From: Ihor Radchenko <email@example.com> To: Jean Louis <firstname.lastname@example.org>, Texas Cyberthal <email@example.com> Cc: "Dr. Arne Babenhauserheide" <firstname.lastname@example.org>, "email@example.com" <firstname.lastname@example.org> Subject: Re: One vs many directories Date: Mon, 23 Nov 2020 22:16:24 +0800 Message-ID: <878sascg5j.fsf@localhost> (raw) In-Reply-To: <X7u2akPvvdbRmUxM@protected.rcdrun.com> Dear Jean Louis, Your description of the database reminds me how org-roam handles the files - it also uses an external database for linking and allows quick incremental search that does not really depend on where the files/headings are stored. However, what you are talking about is against org-mode philosophy, as I know it. Currently, the dev's stance is that org files must be self-sufficient. Org-mode should not depend on external database to manage the org files and operations with them. Everything must be plain text! Moreover, some devs are even reluctant to hide metadata (like unique ID implemented in org-id module) from users (which is possible and also partially implemented). Best, Ihor Jean Louis <email@example.com> writes: > * Texas Cyberthal <firstname.lastname@example.org> [2020-11-23 12:51]: >> Hi Dr. Arne, >> >> > The only part that hits performance limits is the agenda. >> >> Well, IIRC your Org Textmind is much smaller than mine. >> >> > My current guess is that the agenta is slow because it has to parse all my 7500 clock entries, and it has to check the Todo states of around 1200 headings. >> >> Ouch. I'd rather keep a "ramble log" so I can reconstruct an exactly >> honest time accounting, with discounts for partial attention, without >> worrying about fiddly clockin/outs. At least when working from home. >> If clocking into a work site, that's different, because one can >> reasonably bill for the entire time, with minimal clock toggling. >> > >> > Did you check against filesystem limits? At 10k entries in a >> directory typical filesystems start becoming slow. That's the main >> reason I see for adding hierarchies. > > From ext4 manual: > > dir_index > Use hashed b-trees to speed up name lookups in large > directories. This feature is supported by ext3 and > ext4 file systems, and is ignored by ext2 file systems. > > dir_nlink > This ext4 feature allows more than 65000 subdirectories > per directory. > > I think that file systems should be unlimited and fast in relation to > that. I have ~/Maildir with over 50000 subdirectories, direct access > is very easy and fast while listing takes some time. > > If file system does not allow fast access it is time to replace it > with one that does allow it. > > Now I wonder of HAMMER in DragonflyBSD is also slow with 50000 > directories. > > My PostgreSQL database is not huge, it is when packed about 50 MB. On > the file system it is 810 MB. > > To select 2469 contacts as subset of 204048 contacts that belong in > certain group does not give (usually) feeling of any delay, it looks > instant for human. > > My Org work is on meta-level so my truly important headings or subtree > names are in the database. Subtrees have their various properties, > like I can place any tags there inside, like TODO or designate type of > TODO. My work is intertwined with text and Org mode mostly, but I > could use any kind of mime type or any kind of Emacs mode. Some nodes > are on file system while some are in the database. > > Nodes within subtree are hyperdocuments, they are all linkable and > could be on file system or not on file system. > > Everything is together in one tree and it does not matter as access to > the nodes does not go over the tree necessary. There are 19197 nodes. > To find 76 that are tagged with TODO does not give me any slight or > visible delay, definitely not even 0.2 seconds. When I press enter it > is right there. > > From the system I am using personally I am thinking that Org mode > could get its database connection so that headings and properties are > managed in the database fully while text could be managed in files. It > seems very possible. > > The only thing that would be needed to add to Org in that case is some > heading tag that would uniquely designate where in the database that > heading is managed. It could be very lightly displayed on the screen > and would not be exported by default. > > Something like > > *** TODO Heading :ID-123: > > That would be all. All other meta data belonging to the heading could > be managed in the database. If heading is deleted it need not be > deleted in the database. Text belonging to heading could be managed in > the text file. Properties in the database. It can be simple database > such as GDBM if such is fast enough. > > Meta data for the heading would or could be updated automatically from > time to time. > > User could easily decide to show the properties in the Org file or not > to show. It does not matter much as long as :ID-123: tag is there. > > All things like tags, properties, clock-in and out, schedule, > deadlines, custom_id and everything else as heading meta data could be > manageable in the database. It could be copied into new headings. > Creation of heading like this: > > *** TitleRET > > would automatically invoke creation of heading 124 in the database and it would appear as: > > *** Title :ID-124; > > From there on user would be doing anything as usual in the Org mode > with the difference that properties would be displayed in the updated > manner and would not be really in the Org file. They would be > displayed on the fly. Any properties and plethora of other new > properties could be included. > > System would recognize automatically by saving the Org file or by > opening it: > > - If headings are in the right file, if file changed its place it > would be automatically updated in the database. > > - the heading ID would always remain unique no matter what, so users > linking to any heading would not need to worry of title remaining. The > unique ID that links to heading would basically link to the database > entry. Opening the link would ask database where the entry is located > and it would open up proper Org file at proper location without > parsing the Org file in usual manner. Org file would then remain > pretty much more text than it is now. > > - all the parsing and searching and indexing would be automatically > solved and human readable SQL queries could be easily customized by > user. Suddenly there would be much less commotion in work. Org files > would look much more humane readable then they are now. > >> 10k entries in a directory sounds inhumanely unergonomic. I guess my >> biggest flat name directory might eventually reach that size? In >> which case I could just split it in the middle of the alphabet, or >> similar solution. > > Like by first letters, like > > ~/Maildiremail@example.com > > Such sorting of files would be automatic. You would need to invoke a > command that sorts files that way automatically and that may also > quickly access such files automatically. > > I have comand that I often use, mkdatedir that makes me directory for > the current date. > > If I wish to make a database note for the day, the command today-note would make sure there is: > > - Year 2020 (formatted how I customize it) > - November (also formatted by custom) > - 2020-11-23 > And entry is automatically opened for the note. > > The system helps that I locate quickly the note that relates to the > day. But I can put multiple notes under same date and I can also have > same titles for those multiple notes. This is because each note has > its unique ID. > > I do not know how Org handles multiple same headings when linking to > it. It does not by default: > > [[Heading][Heading]] > > * Heading > > Text here > > * Heading > > > More text here. But if I wish to link here I need to do hac > > To me and my thinkin that is not really logical. There shall be always > unique ID for each heading. My mind is not comforted by Org system in > that sense. And I should not be thinking of the unique ID neither I > should be writing those links like [[Something][Here]] as they should > be constructed automatically. > > Myself I would like to come with cursor to second Heading and capture > the link to the heading. I would kill [[Heading][Heading]] into > special memory for those links. Then I could go to any other place in > the Org file and insert it there without thinking how link looks like > or constructing the link myself as it already exists in front of me. > > Constructing links by hand is fine for those which are external. > > Headings of Org files could be managed by the database in background. > Then all that distributed or sparse meta information (mess) disappears. > > What people are now trying to handle with Org files is management of a > database. Only that entries of the database are pretty much > disconnected from each other, vague, in unknown positions, then Org > algorhitms try to manage that all everything what is anyway built-in > in all SQL databases. Mess is growing over time. > >> A 10k entry directory is getting into enterprise territory, and I'm >> sure enterprise has tech tricks that become worthwhile at that scale. > > I will try with those options dir_index and dir_nlink to see if my > 50000+ directory becomes somewhat faster. Direct access to the > subdirectory is always very fast. I almost never do ls there neither > enter any such directory manually. They store emails, so I just click > one key in mutt, that key extracts the current email address such as > firstname.lastname@example.org and opens up ~/Maildiremail@example.com, one > among 50000. It is accessed by wanting to see previous conversation > with the contact, not by knowing what is the directory name or email > address, computer does that. It is simple system I use for years and > it is blazing fast. > >> There are scaling problems in every direction: Too many files per > >> directory, too large files, too much content per heading, too many > >> headings. > > To list more than 200,000 contacts does take some time but access to > the list from database is so much faster than ls in the ~/Maildir with > more than 50000 entries or subdirectories. I can relate to that. And I > still think that file systems should manage any numbers of entries. > >> There are scaling problems from too much deep tree nesting, namely too >> much fiddly ambiguous manual refiling. Solution is flat "solid name" >> directories just below feasible 10 Bins. Work fine. > > I have tried your solution and could not find the mental concept to > relate to my thinking. And I do agree that such solution could help > other people. > > For images I have some command like `sort-images.lisp' that just sorts > images by its embedded dates. Many times I sort even downloads per day.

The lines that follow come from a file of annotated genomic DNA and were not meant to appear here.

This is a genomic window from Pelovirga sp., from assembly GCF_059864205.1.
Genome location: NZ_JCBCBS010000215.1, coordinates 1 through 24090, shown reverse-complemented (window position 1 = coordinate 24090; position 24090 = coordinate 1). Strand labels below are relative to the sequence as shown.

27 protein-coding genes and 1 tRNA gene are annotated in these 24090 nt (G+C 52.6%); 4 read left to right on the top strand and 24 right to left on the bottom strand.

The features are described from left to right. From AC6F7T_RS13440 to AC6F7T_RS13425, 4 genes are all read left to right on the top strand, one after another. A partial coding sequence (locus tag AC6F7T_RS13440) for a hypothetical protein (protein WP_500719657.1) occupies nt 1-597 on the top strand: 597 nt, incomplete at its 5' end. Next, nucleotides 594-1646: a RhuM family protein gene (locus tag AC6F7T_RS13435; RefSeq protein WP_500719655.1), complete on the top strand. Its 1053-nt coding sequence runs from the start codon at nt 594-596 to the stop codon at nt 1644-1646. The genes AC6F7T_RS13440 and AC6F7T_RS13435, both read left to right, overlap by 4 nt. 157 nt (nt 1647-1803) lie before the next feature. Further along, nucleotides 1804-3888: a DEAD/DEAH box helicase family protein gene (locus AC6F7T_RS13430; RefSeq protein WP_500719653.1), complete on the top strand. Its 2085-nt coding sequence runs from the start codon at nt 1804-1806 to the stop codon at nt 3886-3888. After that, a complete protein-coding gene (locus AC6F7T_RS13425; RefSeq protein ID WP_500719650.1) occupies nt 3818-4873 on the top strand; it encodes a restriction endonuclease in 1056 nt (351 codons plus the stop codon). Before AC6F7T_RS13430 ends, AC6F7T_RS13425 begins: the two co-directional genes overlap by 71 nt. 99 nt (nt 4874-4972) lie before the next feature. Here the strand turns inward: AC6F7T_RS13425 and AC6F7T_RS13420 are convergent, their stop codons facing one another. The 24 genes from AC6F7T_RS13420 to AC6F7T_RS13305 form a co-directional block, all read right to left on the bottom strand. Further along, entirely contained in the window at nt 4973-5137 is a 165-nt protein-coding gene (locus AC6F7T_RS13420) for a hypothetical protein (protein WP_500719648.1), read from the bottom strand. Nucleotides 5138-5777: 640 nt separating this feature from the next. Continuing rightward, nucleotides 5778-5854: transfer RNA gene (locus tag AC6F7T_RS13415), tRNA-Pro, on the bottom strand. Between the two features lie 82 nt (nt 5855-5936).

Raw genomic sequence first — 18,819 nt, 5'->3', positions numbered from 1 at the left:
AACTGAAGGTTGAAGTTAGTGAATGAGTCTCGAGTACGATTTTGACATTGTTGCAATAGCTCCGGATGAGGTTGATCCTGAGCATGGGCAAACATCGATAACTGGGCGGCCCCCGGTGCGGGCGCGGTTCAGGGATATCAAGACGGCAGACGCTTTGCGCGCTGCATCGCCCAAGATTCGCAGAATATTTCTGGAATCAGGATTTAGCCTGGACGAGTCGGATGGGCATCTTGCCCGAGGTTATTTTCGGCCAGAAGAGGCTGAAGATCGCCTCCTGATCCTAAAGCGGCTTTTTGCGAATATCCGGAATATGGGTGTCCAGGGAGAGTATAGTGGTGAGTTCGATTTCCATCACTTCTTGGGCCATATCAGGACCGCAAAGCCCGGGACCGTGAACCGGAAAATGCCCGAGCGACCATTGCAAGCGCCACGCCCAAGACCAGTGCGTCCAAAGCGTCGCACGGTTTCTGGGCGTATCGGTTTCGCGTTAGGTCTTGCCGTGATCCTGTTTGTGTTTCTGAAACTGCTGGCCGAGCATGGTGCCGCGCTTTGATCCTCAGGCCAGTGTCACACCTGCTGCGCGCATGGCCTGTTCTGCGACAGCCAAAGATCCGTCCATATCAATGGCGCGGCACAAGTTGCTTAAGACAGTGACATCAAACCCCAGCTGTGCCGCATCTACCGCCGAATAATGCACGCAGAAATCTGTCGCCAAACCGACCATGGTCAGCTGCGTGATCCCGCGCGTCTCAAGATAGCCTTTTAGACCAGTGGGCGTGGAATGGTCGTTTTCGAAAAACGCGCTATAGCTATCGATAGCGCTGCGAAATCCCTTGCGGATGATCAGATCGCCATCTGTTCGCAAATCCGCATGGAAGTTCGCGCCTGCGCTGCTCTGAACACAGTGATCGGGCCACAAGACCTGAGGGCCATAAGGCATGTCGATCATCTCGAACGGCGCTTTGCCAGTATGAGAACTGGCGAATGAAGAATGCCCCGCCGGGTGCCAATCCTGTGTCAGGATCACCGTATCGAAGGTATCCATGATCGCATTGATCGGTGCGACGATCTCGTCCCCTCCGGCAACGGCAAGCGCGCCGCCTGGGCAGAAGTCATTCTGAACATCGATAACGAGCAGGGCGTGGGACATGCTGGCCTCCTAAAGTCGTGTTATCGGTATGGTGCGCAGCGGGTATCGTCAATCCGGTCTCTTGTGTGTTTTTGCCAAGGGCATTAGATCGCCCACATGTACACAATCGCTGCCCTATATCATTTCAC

next prev parent reply other threads:[~2020-11-23 14:37 UTC|newest] Thread overview: 151+ messages / expand[flat|nested] mbox.gz Atom feed top 2020-11-21 0:33 Texas Cyberthal 2020-11-21 5:13 ` Ihor Radchenko 2020-11-21 7:56 ` Jean Louis 2020-11-21 8:31 ` Texas Cyberthal 2020-11-21 9:29 ` Marvin ‘quintus’ Gülker 2020-11-21 10:21 ` Jean Louis 2020-11-21 15:00 ` Texas Cyberthal 2020-11-21 16:08 ` Jean Louis 2020-11-21 15:03 ` Dr. Arne Babenhauserheide 2020-11-21 15:45 ` Texas Cyberthal 2020-11-21 17:12 ` Jean Louis 2020-11-21 18:01 ` Texas Cyberthal 2020-11-21 18:57 ` Jean Louis 2020-11-22 6:36 ` Ihor Radchenko 2020-11-22 7:20 ` Jean Louis 2020-11-22 8:32 ` Ihor Radchenko 2020-11-22 8:56 ` Jean Louis 2020-11-21 22:36 ` Dr. Arne Babenhauserheide [not found] ` <CAMUm491Psp0u5JKyGROP6M=UfAcvOLTtOKAD1rOearV+KxgYdQ@mail.gmail.com> [not found] ` <firstname.lastname@example.org> 2020-11-23 9:50 ` Texas Cyberthal 2020-11-23 13:17 ` Jean Louis 2020-11-23 14:16 ` Ihor Radchenko [this message] 2020-11-23 18:08 ` Is Org really so simple? Jean Louis 2020-11-23 20:41 ` Tom Gillespie 2020-11-24 5:06 ` Jean Louis 2020-11-26 3:08 ` Ihor Radchenko 2020-11-26 8:57 ` Jean Louis 2020-11-29 7:20 ` Ihor Radchenko 2020-11-29 16:22 ` Jean Louis 2020-11-26 18:07 ` Dr. Arne Babenhauserheide 2020-11-26 23:09 ` David Rogers 2020-11-27 0:43 ` Tim Cross 2020-11-27 2:56 ` Jean Louis 2020-11-23 16:07 ` One vs many directories Texas Cyberthal 2020-11-23 19:20 ` Jean Louis 2020-11-24 7:55 ` Ihor Radchenko 2020-11-28 16:16 ` Jean Louis 2020-11-28 16:33 ` Christopher Dimech 2020-11-25 6:57 ` Texas Cyberthal 2020-11-25 9:51 ` Jean Louis 2020-11-25 10:39 ` Texas Cyberthal 2020-11-25 11:02 ` Jean Louis 2020-11-26 16:04 ` Texas Cyberthal 2020-11-26 17:31 ` Jean Louis 2020-11-27 9:00 ` Texas Cyberthal 2020-11-27 10:45 ` Jean Louis 2020-11-28 8:18 ` Texas Cyberthal 2020-11-28 10:09 ` Jean Louis 2020-11-29 6:18 ` Texas Cyberthal 2020-11-29 6:53 ` Jean Louis 2020-11-30 7:35 ` Texas Cyberthal 2020-11-30 7:50 ` Ihor Radchenko 2020-11-30 10:25 ` Texas Cyberthal 2020-11-30 10:57 ` Jean Louis 2020-11-30 12:27 ` Ihor Radchenko 2020-11-30 12:28 ` Ihor Radchenko 2020-11-30 19:00 ` Jean Louis 2020-12-02 2:56 ` Ihor Radchenko 2020-12-02 6:14 ` Jean Louis 2020-12-02 7:23 ` Ihor Radchenko 2020-11-21 16:55 ` Jean Louis 2020-11-21 22:48 ` Dr. Arne Babenhauserheide 2020-11-22 0:48 ` Jean Louis 2020-11-22 2:47 ` briangpowell 2020-11-22 17:55 ` Jean Louis 2020-11-21 6:12 ` Palak Mathur 2020-11-21 9:04 ` Jean Louis 2020-11-21 6:36 ` Jean Louis 2020-11-21 7:17 ` Texas Cyberthal 2020-11-21 9:53 ` Jean Louis 2020-11-21 10:15 ` Tim Cross 2020-11-21 11:18 ` Jean Louis 2020-11-21 14:44 ` Texas Cyberthal 2020-11-21 15:45 ` Jean Louis 2020-11-23 5:40 ` Ihor Radchenko 2020-11-24 9:00 ` Jean Louis 2020-11-24 9:45 ` Eric S Fraga 2020-11-24 9:51 ` Jean Louis 2020-11-24 11:42 ` Eric S Fraga 2020-11-24 13:13 ` Diego Zamboni 2020-11-24 13:49 ` Jean Louis 2020-11-24 17:02 ` Jean Louis 2020-11-24 18:50 ` Dr. Arne Babenhauserheide 2020-11-24 18:58 ` Jean Louis 2020-11-25 6:39 ` Tim Cross 2020-11-25 12:38 ` Local variables insecurities - " Jean Louis 2020-11-25 13:05 ` Eric S Fraga 2020-11-25 13:13 ` Jean Louis 2020-11-25 13:58 ` Eric S Fraga 2020-11-25 14:07 ` Jean Louis 2020-11-25 20:54 ` Tim Cross 2020-11-25 22:09 ` Jean Louis 2020-11-26 2:06 ` Tom Gillespie 2020-11-26 5:06 ` Jean Louis 2020-11-26 5:31 ` Jean Louis 2020-11-26 6:18 ` Tom Gillespie 2020-11-26 9:10 ` Jean Louis 2020-11-26 11:44 ` Detlef Steuer 2020-11-26 12:06 ` Jean Louis 2020-11-26 5:34 ` Greg Minshall 2020-11-26 5:49 ` Jean Louis 2020-11-26 8:39 ` Christian Moe 2020-11-25 8:10 ` Dr. Arne Babenhauserheide 2020-11-25 8:36 ` Local variables liberties Jean Louis 2020-11-24 20:11 ` One vs many directories Tom Gillespie 2020-11-24 20:39 ` Tim Cross 2020-11-25 4:54 ` Jean Louis 2020-11-25 5:54 ` Tim Cross 2020-11-25 7:01 ` Local variables issue - " Jean Louis 2020-11-25 5:06 ` Jean Louis 2020-11-25 7:00 ` Tim Cross 2020-11-25 8:23 ` Security issues in Emacs packages Jean Louis 2020-11-25 9:07 ` tomas 2020-11-25 9:26 ` Jean Louis 2020-11-25 10:41 ` tomas 2020-11-25 22:46 ` Tim Cross 2020-11-25 23:07 ` Jean Louis 2020-11-25 23:39 ` Tim Cross 2020-11-26 5:24 ` Jean Louis 2020-11-26 6:46 ` Tim Cross 2020-11-26 5:29 ` Greg Minshall 2020-11-26 5:53 ` Jean Louis 2020-11-26 6:35 ` Tim Cross 2020-11-26 12:27 ` Greg Minshall 2020-11-26 22:20 ` Tim Cross 2020-11-27 2:19 ` Jean Louis 2020-11-27 4:42 ` Greg Minshall 2020-11-25 4:44 ` One vs many directories Jean Louis 2020-11-25 10:19 ` org-sbe to automate some source block executions Jean Louis 2020-11-25 11:39 ` Ihor Radchenko 2020-11-25 15:06 ` Jean Louis 2020-11-25 11:46 ` One vs many directories Jean Louis 2020-11-25 13:07 ` Eric S Fraga 2020-11-25 13:14 ` Jean Louis 2020-11-25 13:12 ` Ihor Radchenko 2020-11-25 13:32 ` Jean Louis 2020-11-24 18:47 ` Dr. Arne Babenhauserheide 2020-11-24 18:54 ` Jean Louis 2020-11-25 8:14 ` Dr. Arne Babenhauserheide 2020-11-25 8:46 ` Jean Louis 2020-11-25 11:46 ` Ihor Radchenko 2020-11-26 12:47 ` Jean Louis 2020-11-26 13:27 ` Ihor Radchenko 2020-12-02 10:12 ` Jean Louis 2020-12-02 9:49 ` Jean Louis 2020-11-26 3:47 ` Ihor Radchenko 2020-11-26 3:32 ` Ihor Radchenko 2020-11-26 11:58 ` Jean Louis 2020-11-29 7:56 ` Ihor Radchenko 2020-11-29 17:57 ` Jean Louis 2020-11-21 13:41 ` Jonathan McHugh 2020-11-21 14:04 ` Jean Louis